Davis puts mourning on hold

26 July 2012 / 16:53

Rising fencing star James Davis has admitted he would struggle to get through his maiden Olympics if he allowed himself to dwell on the tragic death of his mentor.

Davis' former coach, James Perry, was killed in a car crash less than two weeks ago, something that left the 21-year-old devastated as he prepared for London 2012.

However, an emotional Davis was determined not to be consumed by his grief, revealing he would continue to mourn the man he described as "the greatest coach I ever worked with" after the Games.

"I have to focus, keep on training," said Davis, who will compete in the individual and team foil competitions. "Yeah, it is a big loss to me - someone that I knew very well. But, that's life unfortunately. I have to deal with it after the Olympics and get on with it.

"As we're here, I've got no choice but to focus and just go for gold."

Asked if he was competing in memory of Perry, who began training him at the age of 12, Davis added: "I'm here to compete for myself and for my country, and that's it. If I start thinking about it then it'll get to me. Knowing him very well, he'd want me just to focus on my game and that's all I'm going to do. I've just got to give it 100%."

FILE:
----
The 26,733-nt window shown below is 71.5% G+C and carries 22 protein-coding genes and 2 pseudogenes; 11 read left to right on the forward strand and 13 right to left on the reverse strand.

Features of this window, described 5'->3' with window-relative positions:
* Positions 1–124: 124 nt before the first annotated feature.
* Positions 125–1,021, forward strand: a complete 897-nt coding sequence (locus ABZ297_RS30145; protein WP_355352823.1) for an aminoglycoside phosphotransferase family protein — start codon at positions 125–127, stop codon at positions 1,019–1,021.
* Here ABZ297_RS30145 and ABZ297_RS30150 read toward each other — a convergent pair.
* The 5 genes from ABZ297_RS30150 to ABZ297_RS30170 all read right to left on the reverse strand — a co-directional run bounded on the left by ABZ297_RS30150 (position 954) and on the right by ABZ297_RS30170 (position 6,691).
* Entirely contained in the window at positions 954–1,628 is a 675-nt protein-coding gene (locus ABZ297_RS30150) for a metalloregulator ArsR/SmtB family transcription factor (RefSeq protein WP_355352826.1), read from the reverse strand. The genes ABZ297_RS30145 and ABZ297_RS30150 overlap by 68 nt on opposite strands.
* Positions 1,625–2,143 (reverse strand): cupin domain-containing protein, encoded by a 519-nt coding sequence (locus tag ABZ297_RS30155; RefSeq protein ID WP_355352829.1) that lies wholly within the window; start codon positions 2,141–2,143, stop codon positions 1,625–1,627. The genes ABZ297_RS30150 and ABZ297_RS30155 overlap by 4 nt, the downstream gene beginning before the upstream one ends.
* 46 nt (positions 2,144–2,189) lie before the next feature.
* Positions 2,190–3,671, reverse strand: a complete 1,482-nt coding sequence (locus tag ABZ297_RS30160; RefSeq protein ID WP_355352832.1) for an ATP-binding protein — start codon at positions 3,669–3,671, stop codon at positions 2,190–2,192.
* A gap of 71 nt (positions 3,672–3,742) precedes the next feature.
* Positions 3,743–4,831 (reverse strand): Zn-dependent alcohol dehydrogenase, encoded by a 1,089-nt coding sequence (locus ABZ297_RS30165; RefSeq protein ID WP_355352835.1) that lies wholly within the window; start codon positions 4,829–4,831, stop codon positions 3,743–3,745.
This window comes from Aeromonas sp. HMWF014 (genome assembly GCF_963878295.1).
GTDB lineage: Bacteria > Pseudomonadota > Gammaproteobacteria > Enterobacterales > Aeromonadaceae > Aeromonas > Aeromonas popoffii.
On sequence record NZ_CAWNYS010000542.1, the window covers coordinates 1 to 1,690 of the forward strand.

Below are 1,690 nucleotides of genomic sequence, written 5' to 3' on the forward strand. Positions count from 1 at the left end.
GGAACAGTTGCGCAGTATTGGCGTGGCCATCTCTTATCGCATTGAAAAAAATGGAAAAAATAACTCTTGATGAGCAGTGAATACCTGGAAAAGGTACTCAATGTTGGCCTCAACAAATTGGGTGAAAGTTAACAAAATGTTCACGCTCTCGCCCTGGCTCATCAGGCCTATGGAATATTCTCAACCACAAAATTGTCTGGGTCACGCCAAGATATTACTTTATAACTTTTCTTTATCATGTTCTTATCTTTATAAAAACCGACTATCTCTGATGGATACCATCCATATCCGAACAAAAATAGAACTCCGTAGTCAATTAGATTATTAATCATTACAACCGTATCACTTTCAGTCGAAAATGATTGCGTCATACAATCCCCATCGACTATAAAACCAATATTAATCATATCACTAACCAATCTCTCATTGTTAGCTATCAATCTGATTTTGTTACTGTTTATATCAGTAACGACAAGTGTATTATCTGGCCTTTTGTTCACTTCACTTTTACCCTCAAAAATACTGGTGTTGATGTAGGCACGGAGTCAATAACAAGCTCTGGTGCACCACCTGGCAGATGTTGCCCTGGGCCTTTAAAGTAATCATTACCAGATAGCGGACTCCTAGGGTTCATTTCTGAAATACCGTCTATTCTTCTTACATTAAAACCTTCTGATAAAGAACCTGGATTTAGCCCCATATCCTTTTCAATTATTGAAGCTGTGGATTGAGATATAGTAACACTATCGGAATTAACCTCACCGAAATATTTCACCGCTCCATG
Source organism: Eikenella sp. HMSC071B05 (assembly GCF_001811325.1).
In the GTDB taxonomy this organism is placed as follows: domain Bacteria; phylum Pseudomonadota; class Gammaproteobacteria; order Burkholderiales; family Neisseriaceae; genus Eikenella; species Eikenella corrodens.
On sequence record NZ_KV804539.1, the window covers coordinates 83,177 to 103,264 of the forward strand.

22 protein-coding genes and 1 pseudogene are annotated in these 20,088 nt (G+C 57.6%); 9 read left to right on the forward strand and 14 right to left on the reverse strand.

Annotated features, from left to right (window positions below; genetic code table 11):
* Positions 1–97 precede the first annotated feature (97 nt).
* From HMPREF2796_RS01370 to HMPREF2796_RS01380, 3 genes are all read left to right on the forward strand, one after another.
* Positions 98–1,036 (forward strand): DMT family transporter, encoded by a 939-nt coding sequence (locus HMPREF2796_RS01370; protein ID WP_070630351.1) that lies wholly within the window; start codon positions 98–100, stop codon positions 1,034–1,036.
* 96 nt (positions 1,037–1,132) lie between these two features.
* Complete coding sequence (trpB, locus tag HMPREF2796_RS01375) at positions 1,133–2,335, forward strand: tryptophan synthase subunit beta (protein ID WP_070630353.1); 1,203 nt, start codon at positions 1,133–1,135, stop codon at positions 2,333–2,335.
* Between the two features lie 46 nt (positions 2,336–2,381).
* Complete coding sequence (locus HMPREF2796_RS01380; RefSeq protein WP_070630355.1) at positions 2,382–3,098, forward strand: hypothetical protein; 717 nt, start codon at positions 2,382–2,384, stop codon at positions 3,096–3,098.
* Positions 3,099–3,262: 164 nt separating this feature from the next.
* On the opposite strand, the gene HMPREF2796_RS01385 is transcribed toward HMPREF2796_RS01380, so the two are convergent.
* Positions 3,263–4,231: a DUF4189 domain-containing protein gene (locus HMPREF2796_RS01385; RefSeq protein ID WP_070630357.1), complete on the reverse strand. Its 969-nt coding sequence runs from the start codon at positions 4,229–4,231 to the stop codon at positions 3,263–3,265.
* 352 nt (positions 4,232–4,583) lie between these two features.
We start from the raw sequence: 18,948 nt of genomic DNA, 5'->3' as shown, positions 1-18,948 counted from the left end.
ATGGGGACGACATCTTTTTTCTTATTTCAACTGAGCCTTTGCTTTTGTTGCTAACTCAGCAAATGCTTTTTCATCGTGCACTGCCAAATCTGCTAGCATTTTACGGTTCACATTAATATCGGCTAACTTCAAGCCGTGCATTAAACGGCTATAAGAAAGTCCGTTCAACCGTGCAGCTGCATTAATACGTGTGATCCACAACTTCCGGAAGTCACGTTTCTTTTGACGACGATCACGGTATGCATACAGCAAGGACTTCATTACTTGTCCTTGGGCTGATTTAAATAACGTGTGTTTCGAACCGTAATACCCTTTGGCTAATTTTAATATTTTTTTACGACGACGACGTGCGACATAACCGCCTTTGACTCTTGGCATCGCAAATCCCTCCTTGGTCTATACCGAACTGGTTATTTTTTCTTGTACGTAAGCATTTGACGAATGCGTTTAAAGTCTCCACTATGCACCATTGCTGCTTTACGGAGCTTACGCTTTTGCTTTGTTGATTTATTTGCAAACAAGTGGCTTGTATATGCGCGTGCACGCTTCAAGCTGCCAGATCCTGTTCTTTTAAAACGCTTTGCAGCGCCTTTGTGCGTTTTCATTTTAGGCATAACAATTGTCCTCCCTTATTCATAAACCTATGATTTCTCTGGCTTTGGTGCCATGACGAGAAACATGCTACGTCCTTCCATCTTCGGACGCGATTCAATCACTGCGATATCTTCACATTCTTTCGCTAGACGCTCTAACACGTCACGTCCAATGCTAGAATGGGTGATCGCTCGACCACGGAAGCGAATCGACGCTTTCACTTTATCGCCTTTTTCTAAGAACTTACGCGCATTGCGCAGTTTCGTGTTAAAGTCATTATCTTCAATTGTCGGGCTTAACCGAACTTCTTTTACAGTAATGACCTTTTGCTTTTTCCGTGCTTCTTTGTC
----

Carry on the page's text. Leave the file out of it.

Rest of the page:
It has been a rollercoaster two months for Davis, who learned of his Olympic selection in June and is the youngest member of the British team. Despite Team GB being outsiders to end their 48-year wait for a fencing medal at the Games, Davis claimed he was only interested in gold.

He was also determined to enjoy his first Olympic experience, admitting he had been left starstruck after arriving at the athletes' village.

He said: "It's absolutely great. It's everything we've worked for. This is the pinnacle of our careers, the Olympics. We've done so many little things, like kitting out and stuff, and now I'm finally in the village, it's so surreal, it really is.

"I saw Venus and Serena Williams yesterday. I've seen Novak Djokovic around. You're seeing all these athletes and you've got to remember you're actually - I wouldn't say on a par yet - but you're at the same level. You're an athlete - you're on top of your game. It's great. It is an amazing feeling."